Summary: Not surprisingly, the Mariners had a classic Jack Zduriencik. draft, focusing almost solely on tools and upside.
Day One Selections
15. Jake Skole, OF, Blessed Trinity HS (GA)
Inside the Pick: With an unprotected pick and financial limitations, the Rangers found the highest upside player who would sign quickly for slot.
What He is: Skole is a fantastic athlete who had Division-I opportunities as a defensive back. He's an above-average runner with enough defensive skills to stay in center field, as his arm is a true plus tool. He has good bat speed and a bit of power.
What He is Not: Skole's swing can get loopy and exploitable, and he played more football than baseball in high school, so his hitting instincts need work. His power projects as somewhere between fringe-average to slightly below.
Path with the Rangers: Already playing for the Arizona complex team, the Rangers hope Skole's focus on one sport will have him ready for Low-A Hickory in 2011.
22. Kellin Deglan, C, Mountain SS (B.C., Canada)
Inside the Pick: Still looking to save (or at least conserve) cash, the Rangers took the catcher that was rumored to go to various late first-round picks as part of a pre-draft deal.
What He is: Deglan is a big, athletic catcher with a plus arm and surprisingly advanced receiving skills for a Canadian. He has a short swing and enough strength to project for power down the road.
What He is Not: Deglan has looked overmatched at times when exposed to upper-level competition, and the development of his hitting could take a while.
Path with the Rangers: Signed quickly for an under-slot bonus of $1 million, Deglan is playing with Skole in Arizona, and should join him next year in the Sally League.
45. Luke Jackson, RHP, Calvary Christian HS (FL)
Inside the Pick: Always big fans of velocity in their pitchers, the Rangers selected one of the better arm-strength high school arms around.
What He is: Jackson can bring the heat, as he was sitting at 91-94 mph late in the spring, and touching 96. He's a good athlete with projection, and he dominated when throwing strikes.
What He is Not: Jackson's fastball is his only big-league quality pitch right now, as both his breaking ball and changeup lag well behind. His mechanics need to be smoothed out, which hopefully will lead to improved command.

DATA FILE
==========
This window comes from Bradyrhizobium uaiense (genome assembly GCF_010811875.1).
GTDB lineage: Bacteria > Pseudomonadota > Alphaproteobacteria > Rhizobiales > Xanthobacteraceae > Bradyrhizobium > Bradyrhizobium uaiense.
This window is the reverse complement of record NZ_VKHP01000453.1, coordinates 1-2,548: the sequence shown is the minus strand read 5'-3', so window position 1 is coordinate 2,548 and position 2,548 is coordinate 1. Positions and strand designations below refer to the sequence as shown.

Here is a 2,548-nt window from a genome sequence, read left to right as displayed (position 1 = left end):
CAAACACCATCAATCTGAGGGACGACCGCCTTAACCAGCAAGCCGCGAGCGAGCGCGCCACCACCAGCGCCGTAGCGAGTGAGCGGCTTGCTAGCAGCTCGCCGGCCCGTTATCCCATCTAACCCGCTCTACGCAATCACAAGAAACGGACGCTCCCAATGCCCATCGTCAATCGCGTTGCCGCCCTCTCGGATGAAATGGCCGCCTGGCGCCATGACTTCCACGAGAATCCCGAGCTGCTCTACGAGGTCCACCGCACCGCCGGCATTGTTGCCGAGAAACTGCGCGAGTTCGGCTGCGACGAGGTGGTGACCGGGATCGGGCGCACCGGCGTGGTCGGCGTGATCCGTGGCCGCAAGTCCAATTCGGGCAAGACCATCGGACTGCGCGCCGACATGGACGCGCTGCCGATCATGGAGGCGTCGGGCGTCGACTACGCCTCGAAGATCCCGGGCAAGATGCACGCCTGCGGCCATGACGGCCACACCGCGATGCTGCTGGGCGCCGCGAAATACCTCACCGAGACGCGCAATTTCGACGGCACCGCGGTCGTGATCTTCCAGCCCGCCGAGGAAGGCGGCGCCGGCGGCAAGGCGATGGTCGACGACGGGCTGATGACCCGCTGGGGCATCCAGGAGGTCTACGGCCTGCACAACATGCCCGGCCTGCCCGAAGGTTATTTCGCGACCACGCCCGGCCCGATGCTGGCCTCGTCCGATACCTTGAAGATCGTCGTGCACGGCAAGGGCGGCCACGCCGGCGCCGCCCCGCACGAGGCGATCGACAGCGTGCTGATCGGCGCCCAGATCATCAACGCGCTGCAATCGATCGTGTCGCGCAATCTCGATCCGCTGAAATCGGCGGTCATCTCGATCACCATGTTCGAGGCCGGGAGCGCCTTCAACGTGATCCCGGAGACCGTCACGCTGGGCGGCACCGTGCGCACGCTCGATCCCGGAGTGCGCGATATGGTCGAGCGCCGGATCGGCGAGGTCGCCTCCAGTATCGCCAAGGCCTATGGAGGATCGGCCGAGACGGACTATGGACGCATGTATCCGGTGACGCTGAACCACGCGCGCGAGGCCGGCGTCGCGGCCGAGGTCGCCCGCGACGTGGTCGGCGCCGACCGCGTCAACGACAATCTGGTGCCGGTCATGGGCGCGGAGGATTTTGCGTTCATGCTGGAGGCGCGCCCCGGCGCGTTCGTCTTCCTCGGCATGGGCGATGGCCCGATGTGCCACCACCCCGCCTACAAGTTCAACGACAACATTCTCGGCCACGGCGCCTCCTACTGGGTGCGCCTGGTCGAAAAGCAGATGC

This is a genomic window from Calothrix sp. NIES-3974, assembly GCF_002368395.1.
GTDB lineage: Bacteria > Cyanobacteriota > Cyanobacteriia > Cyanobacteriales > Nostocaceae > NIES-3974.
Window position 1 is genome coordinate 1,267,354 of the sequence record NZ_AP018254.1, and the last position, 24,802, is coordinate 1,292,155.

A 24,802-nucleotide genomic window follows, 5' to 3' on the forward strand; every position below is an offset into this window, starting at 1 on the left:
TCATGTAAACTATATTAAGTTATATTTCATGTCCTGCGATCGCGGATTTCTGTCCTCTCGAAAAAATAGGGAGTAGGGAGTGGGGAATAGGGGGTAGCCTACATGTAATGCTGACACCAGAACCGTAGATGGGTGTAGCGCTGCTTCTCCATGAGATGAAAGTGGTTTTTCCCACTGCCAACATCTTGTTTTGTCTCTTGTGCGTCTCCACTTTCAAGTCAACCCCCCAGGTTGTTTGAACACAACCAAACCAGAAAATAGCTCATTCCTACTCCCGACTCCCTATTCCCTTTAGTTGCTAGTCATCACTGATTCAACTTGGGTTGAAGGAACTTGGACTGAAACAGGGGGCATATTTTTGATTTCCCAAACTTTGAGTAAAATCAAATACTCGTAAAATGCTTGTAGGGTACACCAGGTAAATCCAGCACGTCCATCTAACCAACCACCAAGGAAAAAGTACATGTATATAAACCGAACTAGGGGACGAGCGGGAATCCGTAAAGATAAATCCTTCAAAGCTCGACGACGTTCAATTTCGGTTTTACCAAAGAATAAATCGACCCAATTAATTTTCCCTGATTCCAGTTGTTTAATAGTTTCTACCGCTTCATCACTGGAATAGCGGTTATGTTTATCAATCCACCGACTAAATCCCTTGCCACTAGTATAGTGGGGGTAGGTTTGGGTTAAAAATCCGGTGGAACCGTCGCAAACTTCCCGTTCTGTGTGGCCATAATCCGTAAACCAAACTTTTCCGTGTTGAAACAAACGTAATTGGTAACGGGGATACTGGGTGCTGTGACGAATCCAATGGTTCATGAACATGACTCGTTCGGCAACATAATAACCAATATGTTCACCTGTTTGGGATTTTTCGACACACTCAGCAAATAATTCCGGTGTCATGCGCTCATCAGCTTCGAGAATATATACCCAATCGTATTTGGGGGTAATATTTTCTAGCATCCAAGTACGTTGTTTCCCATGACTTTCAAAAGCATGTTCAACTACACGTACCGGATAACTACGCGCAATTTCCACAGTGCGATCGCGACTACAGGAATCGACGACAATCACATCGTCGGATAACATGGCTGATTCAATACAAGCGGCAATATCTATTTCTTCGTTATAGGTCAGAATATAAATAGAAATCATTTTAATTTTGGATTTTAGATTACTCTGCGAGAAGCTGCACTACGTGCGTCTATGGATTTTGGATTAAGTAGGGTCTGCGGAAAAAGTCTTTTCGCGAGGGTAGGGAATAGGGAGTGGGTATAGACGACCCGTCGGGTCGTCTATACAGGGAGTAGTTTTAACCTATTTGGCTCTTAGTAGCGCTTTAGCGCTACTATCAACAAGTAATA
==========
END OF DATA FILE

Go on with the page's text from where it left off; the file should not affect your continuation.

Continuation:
Path with the Rangers: The only day-one pick of the Rangers who has yet to sign, Jackson will join Skole and Deglan once he signs.
49. Mike Olt, 3B, Connecticut
Inside the Pick: With their first college pick, the Rangers went with one of the NCAA's leaders in home runs, as Olt hit 23 in 264 at-bats.
What He is: Olt is a classic third baseman whose best offensive trait is his plus raw power. Defensively, he has outstanding hands and range, and a strong, accurate throwing arm.
What He is Not: Olt hit just .318 as a junior, and there is plenty of swing and miss in his game.
Path with the Rangers: Olt is similar in many ways to Tommy Mendonca, the Rangers' second-round pick last year who has crashed and burned at High-A, giving Olt the opportunity to quickly become the team's top third base prospect.
Through Three Rounds
2. Cody Buckel, RHP, Royal HS (CA)
3. Jordan Akins, OF, Union Grove HS (GA)
With two more inches and 20 more pounds, Buckel could have been a first-round pick. Standing just 6-feet tall, he's already up to 93-94 mph with his fastball, has a quality breaking ball and advanced changeup for his age, and throws strikes. Akins is a massively toolsy outfielder who has equal chances of becoming a star and never getting out of A-ball, as for now, he's just an athlete.
Of Note Afterward: Fifth-rounder Justin Grimm rarely pitched well at Georgia, despite a plus fastball/curve combination. Eighth-round pick Jonathan Roof has big-league bloodlines and excellent defensive skills at shortstop, but comes with plenty of questions about his bat.
Summary: With the ownership situation in what is starting to seem like a never-ending purgatory, the Rangers did the best they could with the chips they had. Cost concerns often lead to boring and safe picks, so at least the club focused more on upside.
Kevin Goldstein is an author of Baseball Prospectus.